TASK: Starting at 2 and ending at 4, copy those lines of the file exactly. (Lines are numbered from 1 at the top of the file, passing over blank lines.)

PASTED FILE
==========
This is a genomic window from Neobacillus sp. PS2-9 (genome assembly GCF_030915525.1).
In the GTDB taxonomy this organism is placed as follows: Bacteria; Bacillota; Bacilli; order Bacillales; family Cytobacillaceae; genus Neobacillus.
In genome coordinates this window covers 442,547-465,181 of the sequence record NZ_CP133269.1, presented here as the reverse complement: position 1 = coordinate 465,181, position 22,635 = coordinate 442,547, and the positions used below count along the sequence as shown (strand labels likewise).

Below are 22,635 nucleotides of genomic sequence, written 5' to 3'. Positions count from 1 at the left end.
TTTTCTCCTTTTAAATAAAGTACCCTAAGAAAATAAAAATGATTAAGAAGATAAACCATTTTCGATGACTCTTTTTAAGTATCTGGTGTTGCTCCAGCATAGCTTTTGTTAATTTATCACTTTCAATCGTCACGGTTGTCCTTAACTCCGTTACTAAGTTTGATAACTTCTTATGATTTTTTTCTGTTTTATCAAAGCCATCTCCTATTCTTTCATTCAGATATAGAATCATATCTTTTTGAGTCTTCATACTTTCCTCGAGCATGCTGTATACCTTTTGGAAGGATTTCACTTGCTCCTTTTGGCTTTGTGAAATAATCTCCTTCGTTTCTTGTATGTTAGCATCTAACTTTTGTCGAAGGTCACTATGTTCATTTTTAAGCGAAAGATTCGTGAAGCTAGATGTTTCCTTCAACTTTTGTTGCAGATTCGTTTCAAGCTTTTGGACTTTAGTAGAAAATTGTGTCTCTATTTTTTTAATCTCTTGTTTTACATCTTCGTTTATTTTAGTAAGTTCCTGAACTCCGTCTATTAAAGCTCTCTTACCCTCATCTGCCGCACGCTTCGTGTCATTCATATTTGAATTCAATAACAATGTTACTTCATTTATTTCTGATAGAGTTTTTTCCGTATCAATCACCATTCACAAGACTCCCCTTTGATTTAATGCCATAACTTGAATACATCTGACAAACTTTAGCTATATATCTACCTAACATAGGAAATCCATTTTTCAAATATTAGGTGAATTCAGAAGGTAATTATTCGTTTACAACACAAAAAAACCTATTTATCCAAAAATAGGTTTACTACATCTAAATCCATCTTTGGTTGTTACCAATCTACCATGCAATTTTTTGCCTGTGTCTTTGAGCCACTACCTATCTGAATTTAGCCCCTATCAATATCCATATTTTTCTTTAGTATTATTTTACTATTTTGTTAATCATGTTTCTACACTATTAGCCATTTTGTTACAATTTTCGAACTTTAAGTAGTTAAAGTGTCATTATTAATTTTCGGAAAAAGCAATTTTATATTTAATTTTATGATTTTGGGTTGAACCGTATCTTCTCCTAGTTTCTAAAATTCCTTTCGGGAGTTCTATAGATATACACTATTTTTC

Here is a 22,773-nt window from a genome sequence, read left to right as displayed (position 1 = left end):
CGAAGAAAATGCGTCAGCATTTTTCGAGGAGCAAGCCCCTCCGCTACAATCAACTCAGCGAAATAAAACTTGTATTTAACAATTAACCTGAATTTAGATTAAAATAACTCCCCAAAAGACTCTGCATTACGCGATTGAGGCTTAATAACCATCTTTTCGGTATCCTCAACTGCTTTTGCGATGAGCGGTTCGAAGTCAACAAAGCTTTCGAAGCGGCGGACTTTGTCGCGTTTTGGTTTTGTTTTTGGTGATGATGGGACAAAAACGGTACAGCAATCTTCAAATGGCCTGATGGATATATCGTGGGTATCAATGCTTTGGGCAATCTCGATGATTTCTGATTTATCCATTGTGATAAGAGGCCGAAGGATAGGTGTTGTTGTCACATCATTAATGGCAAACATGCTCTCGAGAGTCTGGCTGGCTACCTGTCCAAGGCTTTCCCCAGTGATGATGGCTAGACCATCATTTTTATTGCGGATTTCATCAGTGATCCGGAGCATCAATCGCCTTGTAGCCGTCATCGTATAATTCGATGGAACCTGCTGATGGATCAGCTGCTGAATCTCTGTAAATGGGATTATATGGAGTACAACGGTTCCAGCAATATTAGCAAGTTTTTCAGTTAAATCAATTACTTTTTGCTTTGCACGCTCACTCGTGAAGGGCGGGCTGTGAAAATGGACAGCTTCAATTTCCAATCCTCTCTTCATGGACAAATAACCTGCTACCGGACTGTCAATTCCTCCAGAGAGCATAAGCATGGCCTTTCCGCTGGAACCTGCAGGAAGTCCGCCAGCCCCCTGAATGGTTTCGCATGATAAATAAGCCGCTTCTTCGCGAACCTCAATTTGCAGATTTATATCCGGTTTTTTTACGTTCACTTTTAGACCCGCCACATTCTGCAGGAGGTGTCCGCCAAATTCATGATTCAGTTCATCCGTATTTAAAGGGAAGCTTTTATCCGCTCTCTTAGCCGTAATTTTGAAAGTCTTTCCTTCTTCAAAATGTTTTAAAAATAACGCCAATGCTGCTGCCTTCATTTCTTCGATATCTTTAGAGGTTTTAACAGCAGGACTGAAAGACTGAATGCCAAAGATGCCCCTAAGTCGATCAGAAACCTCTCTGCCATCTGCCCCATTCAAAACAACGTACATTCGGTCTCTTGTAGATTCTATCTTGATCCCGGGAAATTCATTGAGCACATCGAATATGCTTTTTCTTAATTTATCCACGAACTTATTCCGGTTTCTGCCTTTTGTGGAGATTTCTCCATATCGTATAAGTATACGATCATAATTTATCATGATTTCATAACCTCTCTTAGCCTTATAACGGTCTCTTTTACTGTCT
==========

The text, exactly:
In the GTDB taxonomy this organism is placed as follows: Bacteria; Bacillota; Bacilli; order Bacillales; family Cytobacillaceae; genus Neobacillus.
In genome coordinates this window covers 442,547-465,181 of the sequence record NZ_CP133269.1, presented here as the reverse complement: position 1 = coordinate 465,181, position 22,635 = coordinate 442,547, and the positions used below count along the sequence as shown (strand labels likewise).

Below are 22,635 nucleotides of genomic sequence, written 5' to 3'. Positions count from 1 at the left end.